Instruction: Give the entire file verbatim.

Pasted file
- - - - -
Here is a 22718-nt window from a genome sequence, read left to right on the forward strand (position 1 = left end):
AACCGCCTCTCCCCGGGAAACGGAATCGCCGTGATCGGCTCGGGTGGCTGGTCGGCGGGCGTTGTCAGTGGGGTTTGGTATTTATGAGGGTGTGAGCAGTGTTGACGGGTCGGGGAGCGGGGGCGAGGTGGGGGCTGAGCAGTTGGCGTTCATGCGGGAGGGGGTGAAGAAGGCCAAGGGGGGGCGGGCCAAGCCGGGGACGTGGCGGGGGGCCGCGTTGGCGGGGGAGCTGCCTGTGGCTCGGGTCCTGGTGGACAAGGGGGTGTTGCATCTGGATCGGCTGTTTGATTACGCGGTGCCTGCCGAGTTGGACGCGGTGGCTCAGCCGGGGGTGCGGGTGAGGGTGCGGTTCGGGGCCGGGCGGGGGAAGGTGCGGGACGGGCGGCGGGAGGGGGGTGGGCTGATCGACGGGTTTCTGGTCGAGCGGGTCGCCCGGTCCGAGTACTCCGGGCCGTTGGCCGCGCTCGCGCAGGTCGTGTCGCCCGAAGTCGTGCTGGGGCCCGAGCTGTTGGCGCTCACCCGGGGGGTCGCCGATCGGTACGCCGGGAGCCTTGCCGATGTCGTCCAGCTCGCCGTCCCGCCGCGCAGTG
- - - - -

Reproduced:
Here is a 22718-nt window from a genome sequence, read left to right on the forward strand (position 1 = left end):
AACCGCCTCTCCCCGGGAAACGGAATCGCCGTGATCGGCTCGGGTGGCTGGTCGGCGGGCGTTGTCAGTGGGGTTTGGTATTTATGAGGGTGTGAGCAGTGTTGACGGGTCGGGGAGCGGGGGCGAGGTGGGGGCTGAGCAGTTGGCGTTCATGCGGGAGGGGGTGAAGAAGGCCAAGGGGGGGCGGGCCAAGCCGGGGACGTGGCGGGGGGCCGCGTTGGCGGGGGAGCTGCCTGTGGCTCGGGTCCTGGTGGACAAGGGGGTGTTGCATCTGGATCGGCTGTTTGATTACGCGGTGCCTGCCGAGTTGGACGCGGTGGCTCAGCCGGGGGTGCGGGTGAGGGTGCGGTTCGGGGCCGGGCGGGGGAAGGTGCGGGACGGGCGGCGGGAGGGGGGTGGGCTGATCGACGGGTTTCTGGTCGAGCGGGTCGCCCGGTCCGAGTACTCCGGGCCGTTGGCCGCGCTCGCGCAGGTCGTGTCGCCCGAAGTCGTGCTGGGGCCCGAGCTGTTGGCGCTCACCCGGGGGGTCGCCGATCGGTACGCCGGGAGCCTTGCCGATGTCGTCCAGCTCGCCGTCCCGCCGCGCAGTG